Watch Sunday, May 11, 2014 at 2:30pm on WMHT TV.
Picture a late night, amid the craziness of the 1960s, and see a vulnerable, largely misunderstood woman in her 40s. She’s at home, or maybe on the road again. One thing is certain: she’s alone, with just her thoughts for company, speaking randomly into a tape recorder. “I’m just trying to get a few things down,” she says. “I’m all by myself, as usual. Don’t know if anybody is interested, but I am. I’m just trying to be heard.”
The woman is Judy Garland, and heard she is, in AMERICAN MASTERS “Judy Garland: By Myself,” the first film that drew on Garland’s own words to tell her story. Culled from recordings she made in preparation for an autobiography she never finished, her writings and archival interviews, “By Myself” uniquely reveals Garland as she saw herself. “Do you realize how many people have talked about me, written about me, imitated me?” Garland says in the AMERICAN MASTERS documentary. “Well, it’s high time to stop. This is the story of my life and I, Judy Garland, am gonna talk.”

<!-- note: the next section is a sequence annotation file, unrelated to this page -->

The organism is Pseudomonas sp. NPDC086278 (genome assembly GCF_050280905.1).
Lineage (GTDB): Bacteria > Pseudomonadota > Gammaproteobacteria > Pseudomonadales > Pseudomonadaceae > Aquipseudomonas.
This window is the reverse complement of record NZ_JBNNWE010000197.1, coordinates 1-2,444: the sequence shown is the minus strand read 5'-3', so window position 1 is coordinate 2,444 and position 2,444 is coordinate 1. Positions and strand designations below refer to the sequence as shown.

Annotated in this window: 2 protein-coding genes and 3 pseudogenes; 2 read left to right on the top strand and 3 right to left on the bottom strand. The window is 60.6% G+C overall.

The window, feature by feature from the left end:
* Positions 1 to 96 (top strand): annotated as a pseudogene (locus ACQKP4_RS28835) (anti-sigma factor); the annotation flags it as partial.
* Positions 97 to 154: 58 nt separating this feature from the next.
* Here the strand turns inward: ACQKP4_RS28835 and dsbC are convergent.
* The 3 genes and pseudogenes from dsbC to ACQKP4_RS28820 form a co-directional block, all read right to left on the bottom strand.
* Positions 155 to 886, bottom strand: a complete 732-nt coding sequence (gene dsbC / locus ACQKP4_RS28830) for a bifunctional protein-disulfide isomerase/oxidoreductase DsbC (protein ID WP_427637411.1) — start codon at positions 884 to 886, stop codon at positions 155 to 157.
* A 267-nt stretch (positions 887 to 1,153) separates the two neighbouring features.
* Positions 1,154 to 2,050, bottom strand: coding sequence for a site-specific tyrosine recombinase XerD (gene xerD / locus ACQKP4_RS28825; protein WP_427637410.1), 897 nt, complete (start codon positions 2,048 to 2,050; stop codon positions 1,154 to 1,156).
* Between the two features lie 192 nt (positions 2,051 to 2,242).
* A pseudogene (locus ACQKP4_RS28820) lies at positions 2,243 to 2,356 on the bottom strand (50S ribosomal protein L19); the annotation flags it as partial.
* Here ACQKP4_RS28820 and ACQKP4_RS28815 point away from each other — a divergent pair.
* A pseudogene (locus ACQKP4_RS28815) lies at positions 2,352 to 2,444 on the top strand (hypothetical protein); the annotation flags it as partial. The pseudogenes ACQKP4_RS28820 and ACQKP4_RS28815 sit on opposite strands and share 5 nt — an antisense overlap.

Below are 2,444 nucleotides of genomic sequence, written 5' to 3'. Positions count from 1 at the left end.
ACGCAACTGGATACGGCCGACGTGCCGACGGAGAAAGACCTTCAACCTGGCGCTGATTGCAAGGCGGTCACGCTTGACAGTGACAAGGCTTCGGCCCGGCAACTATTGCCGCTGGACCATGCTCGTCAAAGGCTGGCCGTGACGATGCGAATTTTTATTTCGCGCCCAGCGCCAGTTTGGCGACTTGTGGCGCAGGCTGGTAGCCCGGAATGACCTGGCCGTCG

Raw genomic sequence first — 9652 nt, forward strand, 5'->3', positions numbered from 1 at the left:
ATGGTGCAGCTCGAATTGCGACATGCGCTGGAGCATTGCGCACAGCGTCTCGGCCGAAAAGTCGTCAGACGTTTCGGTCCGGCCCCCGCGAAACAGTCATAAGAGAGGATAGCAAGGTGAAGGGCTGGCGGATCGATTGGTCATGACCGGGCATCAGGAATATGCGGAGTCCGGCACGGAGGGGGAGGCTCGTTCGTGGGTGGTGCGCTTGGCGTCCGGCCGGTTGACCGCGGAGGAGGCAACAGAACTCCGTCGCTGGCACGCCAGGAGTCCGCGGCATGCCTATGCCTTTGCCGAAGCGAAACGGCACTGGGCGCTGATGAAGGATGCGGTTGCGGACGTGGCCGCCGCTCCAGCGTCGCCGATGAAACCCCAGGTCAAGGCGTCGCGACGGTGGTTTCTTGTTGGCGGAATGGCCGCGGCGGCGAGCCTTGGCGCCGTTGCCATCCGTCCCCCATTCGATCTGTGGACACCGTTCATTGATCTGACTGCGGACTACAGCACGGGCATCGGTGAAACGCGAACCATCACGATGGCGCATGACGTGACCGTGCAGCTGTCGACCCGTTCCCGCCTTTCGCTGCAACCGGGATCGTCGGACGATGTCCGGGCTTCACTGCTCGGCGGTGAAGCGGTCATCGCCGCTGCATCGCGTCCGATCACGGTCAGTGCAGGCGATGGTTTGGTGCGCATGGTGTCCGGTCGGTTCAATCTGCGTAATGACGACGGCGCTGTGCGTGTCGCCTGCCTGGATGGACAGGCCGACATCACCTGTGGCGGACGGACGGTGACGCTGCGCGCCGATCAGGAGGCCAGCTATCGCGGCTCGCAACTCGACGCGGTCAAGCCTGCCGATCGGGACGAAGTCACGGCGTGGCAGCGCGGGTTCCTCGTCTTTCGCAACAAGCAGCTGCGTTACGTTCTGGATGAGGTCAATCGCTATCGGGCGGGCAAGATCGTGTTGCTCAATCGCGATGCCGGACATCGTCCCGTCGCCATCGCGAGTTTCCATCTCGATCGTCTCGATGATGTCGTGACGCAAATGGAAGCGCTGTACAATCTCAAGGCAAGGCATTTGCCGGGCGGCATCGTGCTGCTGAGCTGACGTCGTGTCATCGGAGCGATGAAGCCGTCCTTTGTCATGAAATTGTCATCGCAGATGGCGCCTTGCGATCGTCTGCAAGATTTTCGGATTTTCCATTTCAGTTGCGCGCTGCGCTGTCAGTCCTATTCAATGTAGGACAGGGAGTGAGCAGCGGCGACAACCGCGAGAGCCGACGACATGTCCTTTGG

Actress Isabel Keating, who starred as Garland opposite Hugh Jackman in Broadway’s record-breaking hit The Boy From Oz, provides the voice of Garland and actor Harris Yulin narrates.
“Judy Garland: By Myself” goes well beyond a biographical recounting of a star’s rise and fall by interweaving Garland’s personal story with discerning parallels from her films. An extended sequence from A Star Is Born, intercut with Garland’s own thoughts, echoes her own broken marriages, extended bouts with addiction, spectacular comebacks and never-ending yearnings.
Of A Star Is Born, Garland — divorced, broke and unemployed by age 28 — said, “The picture had to be the greatest. It couldn’t merely be very good. I had things to prove.” Of that performance, which showcased the full range of her talents, director George Cukor said, “I knew that anyone who could sing like Judy had the emotional ability to become a great dramatic actor. I wanted very much to direct her.”
Although she described herself as just an entertainer, Garland was, by all accounts, the definitive entertainer of the 20th century. In an exclusive and unprecedented arrangement, Turner Entertainment granted AMERICAN MASTERS unlimited access to the archives at MGM, the mega-studio that used corsets to hide Garland’s breasts and provided uppers and downers that made the 4-foot-11 singing sensation feel like a wind-up toy.
“That’s the way we got mixed up,” Garland says in “By Myself.” “And that’s the way we lost contact with the world.”